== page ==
Before working with the propane system, visit the Gas safety page.

The gas solenoid consists of a 12 volt electromagnet mounted on top of a valve body. When activated, the electromagnet pulls up a steel plunger inside the valve body allowing the flow of propane. (See below) 12 volt is applied to the connections of the solenoid valve by a circuit board or DSI board to activate the electromagnet. Unless otherwise noted, there is no polarity for these connections (it doesn't make any difference which one is positive or negative).

When 12 volt power to the solenoid is discontinued, the electromagnet is de-energized and the plunger snaps shut, cutting off the flow of propane through the valve.(See below) There are no gas safety mechanisms built into the gas solenoid valve. Instead, the safety mechanisms are supplied by the circuit board or DSI board, each of which would shut off the power to the solenoid if there was a flame failure.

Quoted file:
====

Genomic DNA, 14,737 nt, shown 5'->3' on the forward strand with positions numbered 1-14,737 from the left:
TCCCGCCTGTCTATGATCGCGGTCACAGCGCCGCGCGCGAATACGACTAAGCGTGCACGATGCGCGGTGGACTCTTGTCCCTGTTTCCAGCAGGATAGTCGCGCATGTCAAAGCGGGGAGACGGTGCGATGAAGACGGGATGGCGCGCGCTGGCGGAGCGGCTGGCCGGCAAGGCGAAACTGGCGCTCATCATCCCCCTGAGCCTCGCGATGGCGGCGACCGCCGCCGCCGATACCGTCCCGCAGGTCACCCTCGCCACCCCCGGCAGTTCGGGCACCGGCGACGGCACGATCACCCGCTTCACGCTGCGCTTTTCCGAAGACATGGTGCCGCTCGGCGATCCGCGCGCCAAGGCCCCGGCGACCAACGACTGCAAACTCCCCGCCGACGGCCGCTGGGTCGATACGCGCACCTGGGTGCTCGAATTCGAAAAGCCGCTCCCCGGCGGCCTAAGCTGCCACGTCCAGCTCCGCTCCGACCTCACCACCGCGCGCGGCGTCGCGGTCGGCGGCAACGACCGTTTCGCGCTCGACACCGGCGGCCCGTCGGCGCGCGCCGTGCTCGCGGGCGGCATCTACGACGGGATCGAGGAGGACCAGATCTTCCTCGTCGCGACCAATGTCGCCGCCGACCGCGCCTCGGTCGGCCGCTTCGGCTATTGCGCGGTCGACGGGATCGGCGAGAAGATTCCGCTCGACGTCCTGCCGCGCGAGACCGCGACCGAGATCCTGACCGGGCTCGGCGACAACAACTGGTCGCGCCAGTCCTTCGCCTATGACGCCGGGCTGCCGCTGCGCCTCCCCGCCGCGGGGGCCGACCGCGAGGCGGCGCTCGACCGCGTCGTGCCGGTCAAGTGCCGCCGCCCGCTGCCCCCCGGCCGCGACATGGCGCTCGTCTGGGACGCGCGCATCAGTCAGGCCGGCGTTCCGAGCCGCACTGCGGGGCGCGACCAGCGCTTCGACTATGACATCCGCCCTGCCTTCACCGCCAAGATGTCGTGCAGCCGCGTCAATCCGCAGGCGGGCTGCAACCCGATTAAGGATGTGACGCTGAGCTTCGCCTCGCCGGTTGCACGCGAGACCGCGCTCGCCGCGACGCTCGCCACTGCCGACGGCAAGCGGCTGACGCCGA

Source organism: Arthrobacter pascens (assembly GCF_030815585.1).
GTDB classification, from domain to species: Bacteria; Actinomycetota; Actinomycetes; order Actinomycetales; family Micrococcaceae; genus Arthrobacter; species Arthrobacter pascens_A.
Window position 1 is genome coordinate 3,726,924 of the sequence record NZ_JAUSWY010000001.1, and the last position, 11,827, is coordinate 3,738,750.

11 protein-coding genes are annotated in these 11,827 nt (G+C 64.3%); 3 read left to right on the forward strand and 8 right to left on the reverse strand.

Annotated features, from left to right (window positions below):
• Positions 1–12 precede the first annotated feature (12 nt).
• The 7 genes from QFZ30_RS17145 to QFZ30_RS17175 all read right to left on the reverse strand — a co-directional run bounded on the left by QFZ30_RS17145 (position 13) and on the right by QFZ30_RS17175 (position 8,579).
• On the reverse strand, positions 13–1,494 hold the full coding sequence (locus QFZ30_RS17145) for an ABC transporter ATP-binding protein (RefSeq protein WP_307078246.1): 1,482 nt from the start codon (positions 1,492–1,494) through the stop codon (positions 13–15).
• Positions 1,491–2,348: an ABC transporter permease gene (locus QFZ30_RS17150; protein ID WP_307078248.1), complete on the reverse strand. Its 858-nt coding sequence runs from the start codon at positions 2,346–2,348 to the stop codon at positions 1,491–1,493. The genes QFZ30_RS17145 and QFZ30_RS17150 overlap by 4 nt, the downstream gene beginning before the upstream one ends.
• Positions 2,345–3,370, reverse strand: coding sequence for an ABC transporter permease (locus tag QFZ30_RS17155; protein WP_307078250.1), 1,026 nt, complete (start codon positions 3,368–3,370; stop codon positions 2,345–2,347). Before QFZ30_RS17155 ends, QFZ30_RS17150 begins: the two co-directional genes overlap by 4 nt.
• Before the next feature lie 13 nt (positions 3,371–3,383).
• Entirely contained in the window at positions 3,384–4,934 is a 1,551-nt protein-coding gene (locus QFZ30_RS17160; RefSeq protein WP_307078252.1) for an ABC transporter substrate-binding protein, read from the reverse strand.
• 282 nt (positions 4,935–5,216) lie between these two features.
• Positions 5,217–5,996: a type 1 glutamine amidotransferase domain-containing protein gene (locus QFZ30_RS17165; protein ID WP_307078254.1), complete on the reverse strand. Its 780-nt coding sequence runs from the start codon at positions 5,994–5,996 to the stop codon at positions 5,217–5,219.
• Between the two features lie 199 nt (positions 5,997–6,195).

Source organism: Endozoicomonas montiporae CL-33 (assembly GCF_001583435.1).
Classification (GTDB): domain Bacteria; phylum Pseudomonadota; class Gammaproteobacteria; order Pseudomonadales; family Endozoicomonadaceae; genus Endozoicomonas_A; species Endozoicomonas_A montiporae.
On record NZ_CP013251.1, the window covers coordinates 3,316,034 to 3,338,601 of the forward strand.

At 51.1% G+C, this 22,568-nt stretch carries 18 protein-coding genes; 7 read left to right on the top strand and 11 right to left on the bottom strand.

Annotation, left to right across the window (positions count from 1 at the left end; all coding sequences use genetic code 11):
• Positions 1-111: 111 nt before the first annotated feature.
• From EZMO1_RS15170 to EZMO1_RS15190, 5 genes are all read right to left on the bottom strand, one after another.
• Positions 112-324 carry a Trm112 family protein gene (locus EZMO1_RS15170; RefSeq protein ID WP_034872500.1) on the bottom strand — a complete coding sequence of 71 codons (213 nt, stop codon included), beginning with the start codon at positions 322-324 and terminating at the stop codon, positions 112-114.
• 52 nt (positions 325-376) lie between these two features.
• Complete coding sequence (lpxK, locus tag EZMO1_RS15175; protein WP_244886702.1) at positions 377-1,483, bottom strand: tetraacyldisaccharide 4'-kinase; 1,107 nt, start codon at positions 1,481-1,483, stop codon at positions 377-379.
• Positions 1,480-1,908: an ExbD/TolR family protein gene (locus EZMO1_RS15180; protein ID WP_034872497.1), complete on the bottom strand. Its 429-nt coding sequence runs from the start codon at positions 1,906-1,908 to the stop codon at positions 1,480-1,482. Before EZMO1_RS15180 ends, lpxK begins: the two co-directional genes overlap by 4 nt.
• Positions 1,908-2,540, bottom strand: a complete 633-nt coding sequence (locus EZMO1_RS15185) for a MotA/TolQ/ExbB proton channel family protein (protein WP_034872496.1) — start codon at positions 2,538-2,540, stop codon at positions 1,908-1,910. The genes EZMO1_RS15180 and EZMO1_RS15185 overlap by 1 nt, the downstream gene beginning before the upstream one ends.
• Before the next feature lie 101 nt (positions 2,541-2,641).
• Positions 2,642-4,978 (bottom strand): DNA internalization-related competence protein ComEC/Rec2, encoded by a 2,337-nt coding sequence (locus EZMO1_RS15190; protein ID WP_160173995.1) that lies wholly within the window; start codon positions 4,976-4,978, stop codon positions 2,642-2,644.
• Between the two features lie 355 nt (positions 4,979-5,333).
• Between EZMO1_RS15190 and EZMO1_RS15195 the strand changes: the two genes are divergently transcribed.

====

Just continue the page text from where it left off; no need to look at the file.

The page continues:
There's not much to troubleshooting the gas solenoid valve. If the valve is not opening, test for 12 volt across the connections with a test light or meter. If power is present and the valve doesn't open, the solenoid valve is bad. If power is not present, the problem is away from the gas solenoid valve.

You could also apply 12 volt to the solenoid connections to test its operation. Before doing this, however, be sure to disconnect the existing connections to the solenoid, so you don't run the risk of damaging the circuit board or DSI board that controls it.

If the gas solenoid valve fails to open when it should or, even worse, fails to close, replace it. The gas solenoid valve is not repairable since some parts are machine pressed together.